Krugman And Causality

In a recent post titled Money, Inflation And Models for his NYT blog, Paul Krugman clearly states that “normal equilibrium macro models” say that the direction of causality is from money to prices. Krugman says:

Consider the relationship between the monetary base — bank reserves plus currency in circulation — and the price level. Normal equilibrium macro models say that there should be a proportional relationship — increase the monetary base by 400 percent, and the price level should also rise by 400 percent. And the historical record seems to confirm this idea.

His post is about how this fails when the economy is in a “liquidity trap”. The post hence is the clearest proof of Paul Krugman’s struggle in getting the causality right. Keynes quote from the GT is appropriate here:

The difficulty lies, not in the new ideas, but in escaping from the old ones, which ramify, for those brought up as most of us have been, into every corner of our minds.

Krugman presents a chart which shows the relationship between money and prices but it does not occur to him that the causality is reverse to what he is assuming, whether or not there is a liquidity trap. The simple causal story that a rise in the level of expenditure leads to a rise in the stock of money seems alien to Krugman.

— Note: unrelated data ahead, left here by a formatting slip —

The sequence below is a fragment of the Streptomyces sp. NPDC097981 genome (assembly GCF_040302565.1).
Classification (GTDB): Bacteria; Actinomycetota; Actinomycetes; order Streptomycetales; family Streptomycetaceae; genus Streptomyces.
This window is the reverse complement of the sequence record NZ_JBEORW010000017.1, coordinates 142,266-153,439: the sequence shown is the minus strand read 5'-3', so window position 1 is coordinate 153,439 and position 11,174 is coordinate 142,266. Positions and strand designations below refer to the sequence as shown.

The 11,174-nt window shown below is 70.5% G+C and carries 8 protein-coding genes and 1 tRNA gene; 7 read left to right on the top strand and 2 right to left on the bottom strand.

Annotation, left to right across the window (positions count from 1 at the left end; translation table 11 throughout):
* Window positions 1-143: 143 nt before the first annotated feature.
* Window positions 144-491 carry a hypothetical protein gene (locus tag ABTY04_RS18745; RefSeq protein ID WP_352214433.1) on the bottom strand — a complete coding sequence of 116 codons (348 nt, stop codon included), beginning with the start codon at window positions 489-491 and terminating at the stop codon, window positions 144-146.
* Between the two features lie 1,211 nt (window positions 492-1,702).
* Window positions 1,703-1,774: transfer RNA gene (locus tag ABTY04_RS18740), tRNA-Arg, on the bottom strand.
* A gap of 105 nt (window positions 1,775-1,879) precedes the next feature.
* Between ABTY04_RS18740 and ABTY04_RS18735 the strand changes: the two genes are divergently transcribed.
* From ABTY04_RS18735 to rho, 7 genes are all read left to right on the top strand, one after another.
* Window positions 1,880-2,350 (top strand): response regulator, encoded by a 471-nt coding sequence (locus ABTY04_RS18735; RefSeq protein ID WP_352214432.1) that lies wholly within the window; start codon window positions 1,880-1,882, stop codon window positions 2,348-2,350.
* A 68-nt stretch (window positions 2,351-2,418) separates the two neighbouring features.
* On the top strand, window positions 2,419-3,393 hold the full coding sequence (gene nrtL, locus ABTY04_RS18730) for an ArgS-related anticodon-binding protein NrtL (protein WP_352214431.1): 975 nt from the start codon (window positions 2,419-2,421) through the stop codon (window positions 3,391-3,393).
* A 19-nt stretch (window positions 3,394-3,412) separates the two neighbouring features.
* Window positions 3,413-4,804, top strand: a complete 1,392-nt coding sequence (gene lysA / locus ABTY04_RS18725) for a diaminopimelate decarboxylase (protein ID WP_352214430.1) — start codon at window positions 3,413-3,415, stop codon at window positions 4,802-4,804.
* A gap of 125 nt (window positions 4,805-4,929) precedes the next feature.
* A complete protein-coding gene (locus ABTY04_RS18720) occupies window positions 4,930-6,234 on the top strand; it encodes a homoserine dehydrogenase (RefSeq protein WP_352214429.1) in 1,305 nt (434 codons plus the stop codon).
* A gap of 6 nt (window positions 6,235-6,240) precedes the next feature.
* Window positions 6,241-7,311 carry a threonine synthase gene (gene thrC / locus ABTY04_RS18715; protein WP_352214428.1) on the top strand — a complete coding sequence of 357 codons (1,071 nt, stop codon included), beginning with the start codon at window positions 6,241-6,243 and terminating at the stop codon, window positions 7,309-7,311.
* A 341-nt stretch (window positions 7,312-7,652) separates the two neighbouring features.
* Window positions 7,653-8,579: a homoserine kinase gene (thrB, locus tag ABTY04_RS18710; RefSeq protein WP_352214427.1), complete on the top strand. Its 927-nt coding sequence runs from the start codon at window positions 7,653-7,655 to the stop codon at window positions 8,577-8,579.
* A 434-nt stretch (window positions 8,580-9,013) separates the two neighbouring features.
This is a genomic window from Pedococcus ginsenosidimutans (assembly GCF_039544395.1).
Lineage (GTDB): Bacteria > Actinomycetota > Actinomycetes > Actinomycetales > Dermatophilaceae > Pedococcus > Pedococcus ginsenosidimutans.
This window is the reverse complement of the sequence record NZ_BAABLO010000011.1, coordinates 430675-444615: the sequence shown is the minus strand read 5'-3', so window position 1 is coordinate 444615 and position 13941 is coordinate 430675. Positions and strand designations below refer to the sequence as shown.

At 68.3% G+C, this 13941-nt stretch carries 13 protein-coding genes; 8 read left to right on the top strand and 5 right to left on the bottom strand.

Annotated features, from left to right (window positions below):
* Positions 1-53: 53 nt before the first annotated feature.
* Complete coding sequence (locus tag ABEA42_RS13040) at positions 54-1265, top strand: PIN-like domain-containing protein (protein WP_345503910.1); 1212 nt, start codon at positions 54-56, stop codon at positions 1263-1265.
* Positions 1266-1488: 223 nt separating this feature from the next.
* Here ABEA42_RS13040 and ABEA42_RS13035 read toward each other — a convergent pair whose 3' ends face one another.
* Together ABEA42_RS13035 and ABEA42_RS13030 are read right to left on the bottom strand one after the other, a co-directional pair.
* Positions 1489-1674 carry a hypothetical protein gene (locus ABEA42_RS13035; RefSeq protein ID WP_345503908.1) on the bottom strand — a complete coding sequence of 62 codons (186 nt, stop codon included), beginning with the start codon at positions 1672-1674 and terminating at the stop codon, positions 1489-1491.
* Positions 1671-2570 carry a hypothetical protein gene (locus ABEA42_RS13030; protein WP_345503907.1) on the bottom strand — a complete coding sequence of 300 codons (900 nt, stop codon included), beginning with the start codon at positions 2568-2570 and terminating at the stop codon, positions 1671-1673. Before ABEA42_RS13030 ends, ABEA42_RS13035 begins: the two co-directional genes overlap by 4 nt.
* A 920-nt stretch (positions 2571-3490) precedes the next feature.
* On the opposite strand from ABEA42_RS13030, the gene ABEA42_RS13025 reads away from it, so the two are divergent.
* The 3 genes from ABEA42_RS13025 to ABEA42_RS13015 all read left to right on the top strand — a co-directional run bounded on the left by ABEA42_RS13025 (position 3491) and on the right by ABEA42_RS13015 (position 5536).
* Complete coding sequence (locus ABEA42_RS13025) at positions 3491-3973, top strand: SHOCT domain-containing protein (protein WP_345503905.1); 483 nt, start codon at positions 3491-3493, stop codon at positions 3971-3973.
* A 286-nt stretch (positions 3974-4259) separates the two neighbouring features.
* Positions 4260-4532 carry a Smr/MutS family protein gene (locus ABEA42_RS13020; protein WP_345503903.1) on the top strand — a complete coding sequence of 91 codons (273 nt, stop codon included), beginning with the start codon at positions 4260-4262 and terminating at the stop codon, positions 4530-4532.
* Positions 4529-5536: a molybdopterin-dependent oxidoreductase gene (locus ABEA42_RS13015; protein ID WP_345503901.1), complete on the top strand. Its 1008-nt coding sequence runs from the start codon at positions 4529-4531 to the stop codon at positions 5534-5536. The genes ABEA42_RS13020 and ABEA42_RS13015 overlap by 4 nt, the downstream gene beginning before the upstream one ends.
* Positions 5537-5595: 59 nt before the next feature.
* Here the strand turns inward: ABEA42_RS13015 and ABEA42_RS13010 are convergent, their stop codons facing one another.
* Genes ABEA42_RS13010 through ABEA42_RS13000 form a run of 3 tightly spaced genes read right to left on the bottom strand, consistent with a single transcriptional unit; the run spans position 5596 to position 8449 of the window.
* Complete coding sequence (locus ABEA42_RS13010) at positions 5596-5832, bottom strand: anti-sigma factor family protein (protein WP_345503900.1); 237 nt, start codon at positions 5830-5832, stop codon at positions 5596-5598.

It is of course also true that a rise in the stock of money such as via an asset purchase program by the central bank (“QE”) may have an effect on prices. This happens via a wealth effect: demand has an effect on prices of goods and services. This effect is likely small. The main mechanism — the reverse causality — seems to never occur in Krugman’s mental model of the way the world works.

Krugman has of course written about the “dark age of Macroeconomics”, but has shifted his position since then. Although it is not clear what exactly Krugman’s model is, one can still make an inference: normal equilibrium models work outside of liquidity traps, but in liquidity traps a lot changes. This model is chosen by Krugman so that he can confidently claim that there is hardly anything wrong in Macroeconomics.

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